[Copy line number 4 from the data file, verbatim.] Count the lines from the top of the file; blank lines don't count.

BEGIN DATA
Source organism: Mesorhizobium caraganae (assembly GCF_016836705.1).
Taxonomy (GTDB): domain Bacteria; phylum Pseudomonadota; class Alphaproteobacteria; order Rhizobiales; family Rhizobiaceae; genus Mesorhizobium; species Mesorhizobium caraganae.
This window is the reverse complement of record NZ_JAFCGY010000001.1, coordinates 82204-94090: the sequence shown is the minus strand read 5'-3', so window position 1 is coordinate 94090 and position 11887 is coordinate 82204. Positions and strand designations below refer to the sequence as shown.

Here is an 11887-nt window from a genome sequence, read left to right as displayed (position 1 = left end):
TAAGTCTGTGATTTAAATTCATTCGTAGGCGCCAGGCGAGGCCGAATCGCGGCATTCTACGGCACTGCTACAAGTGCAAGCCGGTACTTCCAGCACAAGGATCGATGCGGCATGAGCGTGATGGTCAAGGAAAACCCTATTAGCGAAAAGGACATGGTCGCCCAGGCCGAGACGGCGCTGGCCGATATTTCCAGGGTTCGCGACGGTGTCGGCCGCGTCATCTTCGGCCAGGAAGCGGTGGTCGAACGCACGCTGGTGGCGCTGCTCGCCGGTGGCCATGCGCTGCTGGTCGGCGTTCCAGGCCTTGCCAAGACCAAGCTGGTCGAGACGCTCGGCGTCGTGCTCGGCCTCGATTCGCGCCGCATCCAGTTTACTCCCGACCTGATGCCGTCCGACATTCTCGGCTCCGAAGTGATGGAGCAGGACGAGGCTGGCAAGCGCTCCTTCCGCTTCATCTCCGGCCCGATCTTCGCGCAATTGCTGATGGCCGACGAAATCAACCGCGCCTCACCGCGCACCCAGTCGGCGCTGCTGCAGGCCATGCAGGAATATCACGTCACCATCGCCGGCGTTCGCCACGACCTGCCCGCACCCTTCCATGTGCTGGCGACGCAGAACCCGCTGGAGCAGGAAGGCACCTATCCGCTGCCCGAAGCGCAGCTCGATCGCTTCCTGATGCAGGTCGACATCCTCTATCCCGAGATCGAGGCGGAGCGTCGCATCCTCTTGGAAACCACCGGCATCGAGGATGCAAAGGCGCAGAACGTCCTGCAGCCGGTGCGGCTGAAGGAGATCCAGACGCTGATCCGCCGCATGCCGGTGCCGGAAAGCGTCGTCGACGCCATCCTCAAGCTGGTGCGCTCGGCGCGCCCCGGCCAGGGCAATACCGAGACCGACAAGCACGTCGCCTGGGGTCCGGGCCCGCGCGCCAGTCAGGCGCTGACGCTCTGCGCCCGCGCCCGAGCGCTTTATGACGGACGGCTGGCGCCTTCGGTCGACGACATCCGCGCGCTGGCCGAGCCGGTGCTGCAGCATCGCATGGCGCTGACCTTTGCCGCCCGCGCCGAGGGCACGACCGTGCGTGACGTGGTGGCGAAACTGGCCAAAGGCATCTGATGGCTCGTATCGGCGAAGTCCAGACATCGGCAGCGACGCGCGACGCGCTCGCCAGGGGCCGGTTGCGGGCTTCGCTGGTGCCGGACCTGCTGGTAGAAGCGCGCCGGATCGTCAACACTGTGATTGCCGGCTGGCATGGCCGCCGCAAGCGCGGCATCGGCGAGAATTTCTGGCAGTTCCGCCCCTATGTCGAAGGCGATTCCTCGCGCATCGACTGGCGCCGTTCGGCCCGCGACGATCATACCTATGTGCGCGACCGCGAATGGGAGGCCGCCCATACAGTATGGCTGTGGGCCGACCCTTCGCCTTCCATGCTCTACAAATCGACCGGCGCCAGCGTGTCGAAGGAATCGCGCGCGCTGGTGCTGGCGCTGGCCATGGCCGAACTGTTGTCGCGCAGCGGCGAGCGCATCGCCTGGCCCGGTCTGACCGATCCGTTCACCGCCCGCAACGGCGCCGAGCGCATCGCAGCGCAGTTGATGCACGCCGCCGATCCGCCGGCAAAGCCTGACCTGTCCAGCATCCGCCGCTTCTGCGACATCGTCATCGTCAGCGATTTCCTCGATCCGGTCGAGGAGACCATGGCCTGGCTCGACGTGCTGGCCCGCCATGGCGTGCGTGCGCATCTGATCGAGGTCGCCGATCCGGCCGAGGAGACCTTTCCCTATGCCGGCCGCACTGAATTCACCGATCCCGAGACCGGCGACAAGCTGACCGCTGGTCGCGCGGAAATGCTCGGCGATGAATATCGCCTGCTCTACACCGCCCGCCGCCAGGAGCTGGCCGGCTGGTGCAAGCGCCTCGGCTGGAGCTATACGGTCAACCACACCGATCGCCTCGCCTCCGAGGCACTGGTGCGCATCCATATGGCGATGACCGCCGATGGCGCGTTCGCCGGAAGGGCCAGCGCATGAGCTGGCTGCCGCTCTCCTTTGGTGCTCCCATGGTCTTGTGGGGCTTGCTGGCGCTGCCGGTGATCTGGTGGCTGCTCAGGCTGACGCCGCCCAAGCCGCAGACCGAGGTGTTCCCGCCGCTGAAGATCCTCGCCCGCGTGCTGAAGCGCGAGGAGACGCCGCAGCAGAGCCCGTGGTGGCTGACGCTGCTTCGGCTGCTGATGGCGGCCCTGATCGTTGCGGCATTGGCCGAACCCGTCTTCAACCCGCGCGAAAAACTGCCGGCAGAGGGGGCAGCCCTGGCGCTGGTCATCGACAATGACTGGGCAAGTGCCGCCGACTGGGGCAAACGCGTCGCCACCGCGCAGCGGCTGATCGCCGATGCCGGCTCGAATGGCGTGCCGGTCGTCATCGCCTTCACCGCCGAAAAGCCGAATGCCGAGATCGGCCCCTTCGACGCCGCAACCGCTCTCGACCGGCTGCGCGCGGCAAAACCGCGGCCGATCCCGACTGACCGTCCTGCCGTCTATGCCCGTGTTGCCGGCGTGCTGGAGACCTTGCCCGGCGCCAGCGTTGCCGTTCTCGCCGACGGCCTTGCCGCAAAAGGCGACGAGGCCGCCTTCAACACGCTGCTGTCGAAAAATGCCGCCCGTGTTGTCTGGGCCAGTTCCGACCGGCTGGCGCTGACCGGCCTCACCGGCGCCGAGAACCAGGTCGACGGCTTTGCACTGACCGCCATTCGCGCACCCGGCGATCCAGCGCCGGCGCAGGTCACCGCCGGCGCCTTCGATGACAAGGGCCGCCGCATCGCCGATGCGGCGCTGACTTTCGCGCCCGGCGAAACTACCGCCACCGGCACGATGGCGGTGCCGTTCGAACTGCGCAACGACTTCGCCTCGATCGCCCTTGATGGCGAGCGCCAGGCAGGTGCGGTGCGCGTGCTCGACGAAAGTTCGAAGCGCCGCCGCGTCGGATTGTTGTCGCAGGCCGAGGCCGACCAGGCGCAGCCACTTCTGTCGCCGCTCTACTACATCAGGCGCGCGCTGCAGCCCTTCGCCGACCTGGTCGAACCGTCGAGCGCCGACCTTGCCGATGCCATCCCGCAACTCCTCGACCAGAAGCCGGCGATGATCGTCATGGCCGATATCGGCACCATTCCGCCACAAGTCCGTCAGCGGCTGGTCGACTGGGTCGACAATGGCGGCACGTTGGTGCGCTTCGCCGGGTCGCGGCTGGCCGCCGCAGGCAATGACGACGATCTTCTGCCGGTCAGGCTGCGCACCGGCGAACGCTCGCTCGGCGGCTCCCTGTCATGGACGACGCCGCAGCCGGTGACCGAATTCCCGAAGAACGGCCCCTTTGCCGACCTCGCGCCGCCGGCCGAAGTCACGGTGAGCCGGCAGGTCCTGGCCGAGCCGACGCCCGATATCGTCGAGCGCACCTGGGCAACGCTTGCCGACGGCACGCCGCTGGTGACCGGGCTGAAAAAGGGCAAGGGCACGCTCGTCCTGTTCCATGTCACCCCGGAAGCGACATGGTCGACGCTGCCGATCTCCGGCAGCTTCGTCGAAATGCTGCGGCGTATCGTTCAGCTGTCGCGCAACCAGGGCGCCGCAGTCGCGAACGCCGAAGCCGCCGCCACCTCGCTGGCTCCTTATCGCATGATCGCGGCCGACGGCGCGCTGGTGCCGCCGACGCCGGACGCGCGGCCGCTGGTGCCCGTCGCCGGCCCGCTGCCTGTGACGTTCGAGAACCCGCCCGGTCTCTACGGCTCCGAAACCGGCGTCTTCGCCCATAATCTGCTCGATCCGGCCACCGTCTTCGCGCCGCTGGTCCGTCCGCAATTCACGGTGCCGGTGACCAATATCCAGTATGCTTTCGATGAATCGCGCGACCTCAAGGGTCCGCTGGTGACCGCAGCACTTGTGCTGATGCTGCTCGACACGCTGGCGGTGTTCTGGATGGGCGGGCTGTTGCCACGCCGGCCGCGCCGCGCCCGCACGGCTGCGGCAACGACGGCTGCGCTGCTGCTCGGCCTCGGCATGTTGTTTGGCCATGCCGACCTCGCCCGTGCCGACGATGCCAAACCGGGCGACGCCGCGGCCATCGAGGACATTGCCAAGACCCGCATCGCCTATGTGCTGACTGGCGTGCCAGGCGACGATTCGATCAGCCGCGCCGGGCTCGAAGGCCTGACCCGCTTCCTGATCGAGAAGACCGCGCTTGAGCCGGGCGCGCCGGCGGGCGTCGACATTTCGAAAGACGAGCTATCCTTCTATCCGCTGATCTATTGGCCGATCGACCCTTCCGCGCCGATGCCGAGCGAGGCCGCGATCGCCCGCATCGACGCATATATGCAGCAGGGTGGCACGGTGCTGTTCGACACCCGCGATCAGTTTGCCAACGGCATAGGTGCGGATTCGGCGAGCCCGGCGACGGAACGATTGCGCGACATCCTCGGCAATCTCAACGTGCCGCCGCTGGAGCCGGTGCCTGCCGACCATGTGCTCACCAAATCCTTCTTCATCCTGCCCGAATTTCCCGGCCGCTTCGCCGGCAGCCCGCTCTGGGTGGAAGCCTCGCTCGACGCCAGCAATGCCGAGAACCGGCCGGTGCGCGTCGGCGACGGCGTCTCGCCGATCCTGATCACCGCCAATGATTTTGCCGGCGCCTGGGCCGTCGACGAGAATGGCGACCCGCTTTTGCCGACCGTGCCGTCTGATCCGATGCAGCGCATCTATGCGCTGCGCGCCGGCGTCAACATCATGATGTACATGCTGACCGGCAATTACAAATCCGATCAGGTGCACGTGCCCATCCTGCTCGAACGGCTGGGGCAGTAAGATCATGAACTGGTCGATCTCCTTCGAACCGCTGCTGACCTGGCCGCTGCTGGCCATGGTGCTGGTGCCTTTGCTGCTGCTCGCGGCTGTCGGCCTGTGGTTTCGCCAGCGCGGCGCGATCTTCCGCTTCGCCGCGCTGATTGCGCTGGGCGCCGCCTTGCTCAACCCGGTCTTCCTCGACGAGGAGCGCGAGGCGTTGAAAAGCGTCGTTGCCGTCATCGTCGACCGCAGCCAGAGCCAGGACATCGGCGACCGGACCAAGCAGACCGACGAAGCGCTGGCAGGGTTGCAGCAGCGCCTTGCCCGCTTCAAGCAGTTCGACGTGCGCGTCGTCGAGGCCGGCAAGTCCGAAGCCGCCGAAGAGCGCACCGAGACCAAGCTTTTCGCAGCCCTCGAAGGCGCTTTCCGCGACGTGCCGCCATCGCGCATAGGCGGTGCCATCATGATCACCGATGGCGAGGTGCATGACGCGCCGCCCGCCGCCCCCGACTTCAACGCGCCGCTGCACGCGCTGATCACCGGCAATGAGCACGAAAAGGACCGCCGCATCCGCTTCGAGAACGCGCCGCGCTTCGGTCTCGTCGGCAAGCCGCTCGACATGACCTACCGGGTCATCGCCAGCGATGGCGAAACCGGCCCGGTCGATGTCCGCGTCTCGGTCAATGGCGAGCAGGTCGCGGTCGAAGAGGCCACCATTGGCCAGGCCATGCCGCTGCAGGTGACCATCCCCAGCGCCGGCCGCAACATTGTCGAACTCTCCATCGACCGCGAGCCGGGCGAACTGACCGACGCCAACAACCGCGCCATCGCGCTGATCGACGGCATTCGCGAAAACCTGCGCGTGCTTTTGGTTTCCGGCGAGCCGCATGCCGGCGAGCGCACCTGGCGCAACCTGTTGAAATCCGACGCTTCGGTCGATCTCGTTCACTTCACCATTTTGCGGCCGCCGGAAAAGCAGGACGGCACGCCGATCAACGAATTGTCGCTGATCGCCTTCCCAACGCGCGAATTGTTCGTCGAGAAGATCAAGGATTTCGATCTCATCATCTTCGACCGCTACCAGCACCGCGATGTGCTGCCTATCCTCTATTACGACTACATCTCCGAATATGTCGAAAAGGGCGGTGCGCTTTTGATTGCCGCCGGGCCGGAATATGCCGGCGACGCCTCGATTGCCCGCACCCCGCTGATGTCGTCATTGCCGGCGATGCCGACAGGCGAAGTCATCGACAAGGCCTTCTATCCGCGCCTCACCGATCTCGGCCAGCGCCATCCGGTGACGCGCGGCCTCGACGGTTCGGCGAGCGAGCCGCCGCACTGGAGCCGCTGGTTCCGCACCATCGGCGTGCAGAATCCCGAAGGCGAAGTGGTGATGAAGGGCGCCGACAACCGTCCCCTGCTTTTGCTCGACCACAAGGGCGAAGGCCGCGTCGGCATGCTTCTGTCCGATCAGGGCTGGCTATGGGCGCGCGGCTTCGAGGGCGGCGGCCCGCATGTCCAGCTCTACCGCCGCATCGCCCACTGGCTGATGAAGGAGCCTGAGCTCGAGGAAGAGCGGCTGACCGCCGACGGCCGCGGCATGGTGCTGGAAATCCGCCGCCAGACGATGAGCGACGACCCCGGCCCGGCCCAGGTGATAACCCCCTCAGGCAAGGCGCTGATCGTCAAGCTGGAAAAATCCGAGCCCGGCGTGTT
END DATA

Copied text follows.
Here is an 11887-nt window from a genome sequence, read left to right as displayed (position 1 = left end):